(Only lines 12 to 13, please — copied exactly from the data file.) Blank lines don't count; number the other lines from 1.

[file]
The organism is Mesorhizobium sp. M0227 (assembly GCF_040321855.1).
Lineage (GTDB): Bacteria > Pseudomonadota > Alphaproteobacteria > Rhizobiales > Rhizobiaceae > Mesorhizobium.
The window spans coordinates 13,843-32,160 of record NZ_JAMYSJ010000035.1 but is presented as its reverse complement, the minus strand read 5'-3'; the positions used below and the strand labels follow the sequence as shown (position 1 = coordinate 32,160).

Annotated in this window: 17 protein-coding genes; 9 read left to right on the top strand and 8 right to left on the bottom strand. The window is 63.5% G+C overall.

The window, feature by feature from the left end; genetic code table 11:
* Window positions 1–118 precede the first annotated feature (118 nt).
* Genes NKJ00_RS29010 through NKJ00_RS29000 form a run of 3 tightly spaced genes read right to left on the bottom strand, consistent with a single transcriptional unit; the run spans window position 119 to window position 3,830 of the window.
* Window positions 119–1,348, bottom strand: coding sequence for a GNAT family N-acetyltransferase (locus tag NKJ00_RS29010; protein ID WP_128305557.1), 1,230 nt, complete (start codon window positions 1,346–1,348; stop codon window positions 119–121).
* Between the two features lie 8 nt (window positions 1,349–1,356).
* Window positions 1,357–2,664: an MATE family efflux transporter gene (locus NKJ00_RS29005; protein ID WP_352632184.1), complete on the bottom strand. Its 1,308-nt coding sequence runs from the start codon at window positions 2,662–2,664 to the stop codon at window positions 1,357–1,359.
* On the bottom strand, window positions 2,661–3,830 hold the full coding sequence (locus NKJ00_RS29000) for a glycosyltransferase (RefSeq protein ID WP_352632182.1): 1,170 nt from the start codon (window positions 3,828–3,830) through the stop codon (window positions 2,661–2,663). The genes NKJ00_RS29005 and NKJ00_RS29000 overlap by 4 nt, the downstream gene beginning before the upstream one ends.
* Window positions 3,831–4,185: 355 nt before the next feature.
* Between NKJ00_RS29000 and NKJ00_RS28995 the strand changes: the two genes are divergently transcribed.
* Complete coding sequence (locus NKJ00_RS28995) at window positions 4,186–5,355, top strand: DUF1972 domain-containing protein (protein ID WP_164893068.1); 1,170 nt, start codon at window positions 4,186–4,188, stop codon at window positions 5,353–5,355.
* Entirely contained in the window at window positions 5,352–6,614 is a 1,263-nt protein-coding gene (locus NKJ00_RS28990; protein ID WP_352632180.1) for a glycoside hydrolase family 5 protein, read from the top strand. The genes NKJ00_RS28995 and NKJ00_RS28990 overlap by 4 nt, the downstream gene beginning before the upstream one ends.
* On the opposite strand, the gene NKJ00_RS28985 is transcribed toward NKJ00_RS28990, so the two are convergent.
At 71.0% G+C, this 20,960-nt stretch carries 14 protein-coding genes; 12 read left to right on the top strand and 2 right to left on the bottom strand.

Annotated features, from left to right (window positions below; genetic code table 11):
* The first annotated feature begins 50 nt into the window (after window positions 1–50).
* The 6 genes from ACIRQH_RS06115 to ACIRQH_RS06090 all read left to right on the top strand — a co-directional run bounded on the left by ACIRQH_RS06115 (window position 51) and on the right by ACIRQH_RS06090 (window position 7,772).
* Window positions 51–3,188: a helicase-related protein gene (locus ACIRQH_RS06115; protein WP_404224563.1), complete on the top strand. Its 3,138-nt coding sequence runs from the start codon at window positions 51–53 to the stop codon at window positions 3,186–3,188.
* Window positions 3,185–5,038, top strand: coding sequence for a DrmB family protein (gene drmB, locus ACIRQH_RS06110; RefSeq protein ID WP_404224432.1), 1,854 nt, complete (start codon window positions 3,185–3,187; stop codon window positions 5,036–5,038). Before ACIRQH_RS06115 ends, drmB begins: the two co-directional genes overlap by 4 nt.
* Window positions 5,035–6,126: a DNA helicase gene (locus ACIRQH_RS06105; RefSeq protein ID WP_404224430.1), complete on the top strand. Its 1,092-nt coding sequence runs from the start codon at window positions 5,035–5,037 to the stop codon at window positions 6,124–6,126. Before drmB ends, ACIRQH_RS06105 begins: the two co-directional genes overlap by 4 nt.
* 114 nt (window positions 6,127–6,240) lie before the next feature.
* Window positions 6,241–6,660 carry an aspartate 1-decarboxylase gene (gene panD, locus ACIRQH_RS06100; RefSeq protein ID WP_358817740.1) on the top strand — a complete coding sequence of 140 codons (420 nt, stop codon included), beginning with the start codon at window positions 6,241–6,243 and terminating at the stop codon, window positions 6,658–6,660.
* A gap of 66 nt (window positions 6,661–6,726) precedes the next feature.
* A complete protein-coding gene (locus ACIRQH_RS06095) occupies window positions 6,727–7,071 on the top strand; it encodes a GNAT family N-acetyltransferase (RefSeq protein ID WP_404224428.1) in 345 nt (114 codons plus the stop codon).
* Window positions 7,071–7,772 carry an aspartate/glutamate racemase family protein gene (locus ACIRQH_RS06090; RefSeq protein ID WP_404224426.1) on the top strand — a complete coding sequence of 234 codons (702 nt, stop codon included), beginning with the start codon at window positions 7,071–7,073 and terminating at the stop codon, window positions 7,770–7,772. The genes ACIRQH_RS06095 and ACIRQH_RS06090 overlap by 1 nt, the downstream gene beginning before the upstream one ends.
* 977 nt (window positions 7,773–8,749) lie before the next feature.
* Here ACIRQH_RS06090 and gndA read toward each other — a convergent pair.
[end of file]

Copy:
* Window positions 3,831–4,185: 355 nt before the next feature.
* Between NKJ00_RS29000 and NKJ00_RS28995 the strand changes: the two genes are divergently transcribed.